A few years ago, I was interviewed on the radio just before Thanksgiving. The question was, "with Thanksgiving coming up, and so many people with health and weight problems, everyone is worried over what they should eat and not eat for the holiday. What advice to you have for everyone for Thanksgiving".
I said, "I think everyone should enjoy themselves on Thanksgiving day and not worry."
To which they said, "But everyone IS so worried about their weight and their health, shouldn't they be concerned."
To which I said, "No. I am not concerned with what people do on a Holiday that occurs once a year. In fact, I am not concerned with what people do on the 6 or 7 major holidays of the year. Let them enjoy themselves. That is why there are holidays "
"Cultures throughout time, including many of the long lived healthy cultures, have always had what were known as "feast" days, where they all got together and celebrated with food and drink and festivities. "
"However, what I am concerned with is what people do the other 358 or so days a year. And I am concerned with what they do on a day to day basis each and every day outside the few holidays . Now, if they would only get that right, and take care of themselves the other 358 or so days, then we would not have to worry about what they did on the few holidays each year." No one is going to get sick and die from what they ate on 7 out of 365 days. 7 out of 365 is less than 2%"
(NOTE: Which, for those of you following the discussions in this forum, goes right along with what I say about focusing on the 95-98% each day and getting that right and not the 2-5%.)
"but in American we live and eat and drink each and every day like it is a holiday celebration. We eat every breakfast like it is a easter buffet, and every lunch like it is a thanksgiving feast and every dinner like it is a Christmas feast and every dessert like it is a birthday party."
"Then we worry about what we should do on Thanksgiving? THAT is NUTS!!"
PS, to give credit where credit is due, it was Dr John McDougall who I first heard say the above comments many many years ago, of which I am just paraphrasing somewhat.I like this because it removes forbidden foods. My achilles heel the last few years has been during times of celebration, like when old friends are visiting or at holiday parties. If I slipped, I figured I blew it so I went "off-diet" and was very bad. If instead I view these things as occasional allowances, I think I will do much better. I don't know for sure, but it's worth a try. Jeff Novick says that 5% of your calories can be of lower quality. For me that's 75 calories a day, or about 27,000 calories a year! or about 2200 calories per month. or about 500 calories per week. I made up a little point system for myself where I earn 75 points per day and cash in points for rewards (I wrote a little program to keep tabs). To be conservative I charge a point for each mg of caffeine, even if calories are 0, and I charge double for alcohol and oil calories, and quadruple for animal calories (I'm thinking ice cream!). Even with all that, this allows a lot of treats. If this idea actually works, I'll post about it more and make the program available and suggest ideas for how to customize this for yourself. I know, I'm being extremely nerdy about this. Sorry, I'm a geek!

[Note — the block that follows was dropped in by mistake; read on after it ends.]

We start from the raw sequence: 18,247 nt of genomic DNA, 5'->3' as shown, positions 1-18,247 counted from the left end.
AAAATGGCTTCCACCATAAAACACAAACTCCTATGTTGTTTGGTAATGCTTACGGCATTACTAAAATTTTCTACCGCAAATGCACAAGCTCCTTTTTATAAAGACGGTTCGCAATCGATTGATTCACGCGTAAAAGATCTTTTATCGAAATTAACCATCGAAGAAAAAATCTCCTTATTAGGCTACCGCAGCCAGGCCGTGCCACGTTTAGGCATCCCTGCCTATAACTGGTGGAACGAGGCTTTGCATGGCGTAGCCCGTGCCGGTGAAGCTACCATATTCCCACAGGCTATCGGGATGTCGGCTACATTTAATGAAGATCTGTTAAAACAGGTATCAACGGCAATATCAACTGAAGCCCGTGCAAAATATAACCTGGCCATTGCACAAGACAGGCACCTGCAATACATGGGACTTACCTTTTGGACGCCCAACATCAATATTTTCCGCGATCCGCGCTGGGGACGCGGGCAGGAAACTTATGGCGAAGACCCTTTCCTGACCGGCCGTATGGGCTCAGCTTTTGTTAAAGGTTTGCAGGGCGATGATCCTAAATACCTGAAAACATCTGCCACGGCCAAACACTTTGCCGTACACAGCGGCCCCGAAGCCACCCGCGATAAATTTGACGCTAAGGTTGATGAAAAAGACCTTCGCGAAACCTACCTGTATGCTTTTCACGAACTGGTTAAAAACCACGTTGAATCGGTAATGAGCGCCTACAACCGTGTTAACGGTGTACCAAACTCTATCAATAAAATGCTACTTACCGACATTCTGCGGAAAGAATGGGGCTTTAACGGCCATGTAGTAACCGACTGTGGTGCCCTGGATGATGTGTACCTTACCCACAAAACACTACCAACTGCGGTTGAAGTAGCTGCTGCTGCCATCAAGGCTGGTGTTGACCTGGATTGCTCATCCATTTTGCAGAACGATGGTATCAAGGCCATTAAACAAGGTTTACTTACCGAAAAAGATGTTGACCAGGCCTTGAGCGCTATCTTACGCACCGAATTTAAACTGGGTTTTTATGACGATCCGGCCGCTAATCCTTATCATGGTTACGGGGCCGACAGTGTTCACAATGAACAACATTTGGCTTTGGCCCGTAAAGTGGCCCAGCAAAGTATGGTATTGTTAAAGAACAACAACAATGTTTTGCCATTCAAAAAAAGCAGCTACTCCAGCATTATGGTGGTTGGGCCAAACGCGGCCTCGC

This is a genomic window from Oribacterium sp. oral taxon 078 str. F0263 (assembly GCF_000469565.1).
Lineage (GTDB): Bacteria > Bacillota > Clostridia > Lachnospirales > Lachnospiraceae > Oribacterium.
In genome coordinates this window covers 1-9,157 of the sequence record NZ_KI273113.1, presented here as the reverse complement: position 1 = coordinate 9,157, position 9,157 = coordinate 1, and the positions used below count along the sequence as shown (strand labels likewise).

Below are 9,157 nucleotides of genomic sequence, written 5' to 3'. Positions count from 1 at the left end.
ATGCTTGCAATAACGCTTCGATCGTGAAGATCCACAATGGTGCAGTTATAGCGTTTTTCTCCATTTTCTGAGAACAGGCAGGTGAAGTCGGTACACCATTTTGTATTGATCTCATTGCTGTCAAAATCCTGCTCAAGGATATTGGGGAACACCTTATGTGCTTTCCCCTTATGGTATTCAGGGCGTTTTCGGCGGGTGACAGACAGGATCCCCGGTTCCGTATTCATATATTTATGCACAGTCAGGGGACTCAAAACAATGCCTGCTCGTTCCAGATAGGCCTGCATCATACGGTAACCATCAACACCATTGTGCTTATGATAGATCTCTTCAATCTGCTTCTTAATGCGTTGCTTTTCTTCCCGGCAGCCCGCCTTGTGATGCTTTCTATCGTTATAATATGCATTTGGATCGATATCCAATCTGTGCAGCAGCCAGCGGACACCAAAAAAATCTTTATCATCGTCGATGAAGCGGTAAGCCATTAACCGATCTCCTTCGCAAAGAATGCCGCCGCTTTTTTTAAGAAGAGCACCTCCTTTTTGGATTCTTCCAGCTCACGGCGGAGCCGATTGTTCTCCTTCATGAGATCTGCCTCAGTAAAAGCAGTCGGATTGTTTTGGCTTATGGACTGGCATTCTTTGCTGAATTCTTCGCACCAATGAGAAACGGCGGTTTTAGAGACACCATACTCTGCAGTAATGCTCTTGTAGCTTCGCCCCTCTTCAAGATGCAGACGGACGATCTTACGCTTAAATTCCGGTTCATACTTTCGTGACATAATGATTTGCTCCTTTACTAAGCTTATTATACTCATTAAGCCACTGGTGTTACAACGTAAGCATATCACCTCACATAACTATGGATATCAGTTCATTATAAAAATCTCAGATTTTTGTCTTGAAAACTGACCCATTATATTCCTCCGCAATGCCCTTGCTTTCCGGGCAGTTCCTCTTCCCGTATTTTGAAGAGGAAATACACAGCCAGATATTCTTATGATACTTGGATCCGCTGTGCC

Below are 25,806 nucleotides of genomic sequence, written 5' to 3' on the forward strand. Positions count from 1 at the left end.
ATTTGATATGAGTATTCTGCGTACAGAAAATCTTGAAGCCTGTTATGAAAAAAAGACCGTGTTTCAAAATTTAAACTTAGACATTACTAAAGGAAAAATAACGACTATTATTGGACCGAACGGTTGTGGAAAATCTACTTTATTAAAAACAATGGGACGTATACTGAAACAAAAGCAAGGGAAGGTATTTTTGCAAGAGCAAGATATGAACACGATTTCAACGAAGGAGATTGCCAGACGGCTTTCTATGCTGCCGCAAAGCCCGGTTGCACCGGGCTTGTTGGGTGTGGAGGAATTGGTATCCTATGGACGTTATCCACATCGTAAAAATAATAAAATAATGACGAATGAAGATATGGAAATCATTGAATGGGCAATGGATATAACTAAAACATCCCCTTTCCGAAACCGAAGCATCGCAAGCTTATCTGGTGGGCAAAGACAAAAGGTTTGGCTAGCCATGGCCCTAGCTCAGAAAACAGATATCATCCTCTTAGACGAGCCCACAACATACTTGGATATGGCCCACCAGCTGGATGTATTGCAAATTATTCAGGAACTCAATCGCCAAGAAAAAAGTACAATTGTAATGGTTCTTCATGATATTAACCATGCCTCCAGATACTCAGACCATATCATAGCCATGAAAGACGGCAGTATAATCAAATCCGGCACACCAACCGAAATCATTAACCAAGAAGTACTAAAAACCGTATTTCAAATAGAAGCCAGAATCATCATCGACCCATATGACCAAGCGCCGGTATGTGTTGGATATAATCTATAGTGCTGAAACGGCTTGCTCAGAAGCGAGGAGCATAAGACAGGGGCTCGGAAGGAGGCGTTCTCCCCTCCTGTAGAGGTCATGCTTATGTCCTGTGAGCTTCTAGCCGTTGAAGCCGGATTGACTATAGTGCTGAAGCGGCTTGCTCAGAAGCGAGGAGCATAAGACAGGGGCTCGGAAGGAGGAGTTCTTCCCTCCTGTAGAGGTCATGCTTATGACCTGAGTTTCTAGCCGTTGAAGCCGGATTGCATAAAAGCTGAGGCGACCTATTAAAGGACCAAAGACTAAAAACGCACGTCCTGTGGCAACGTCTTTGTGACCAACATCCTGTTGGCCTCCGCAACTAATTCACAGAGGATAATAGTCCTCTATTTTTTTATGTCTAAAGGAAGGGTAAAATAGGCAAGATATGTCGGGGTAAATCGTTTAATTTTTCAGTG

On my "bucket list" of treats in a year, I have an ice cream cone, a frozen custard cone, a couple of pieces of pumpkin pie, goodies at a holiday party, some wine here and there, some decaff soy lattes here and there, and some peanut butter cups here and there. That's all I can think of. Well a bagel and cream cheese maybe. This is well under 27,000 calories in year! Maybe I'm crazy but I think this could be fun.
Updated a few days later: I'm not sure my idea in the above paragraph is so good. A whole ice cream cone is unhealthy, fat promoting and would probably make me feel yucky for a while. And then there is the issue of cravings caused. Another idea is to just do taste tests occasionally--like a spoon of someone else's ice cream. I'm not going to try this for a while (I hope!) so I'll revisit it when the time comes.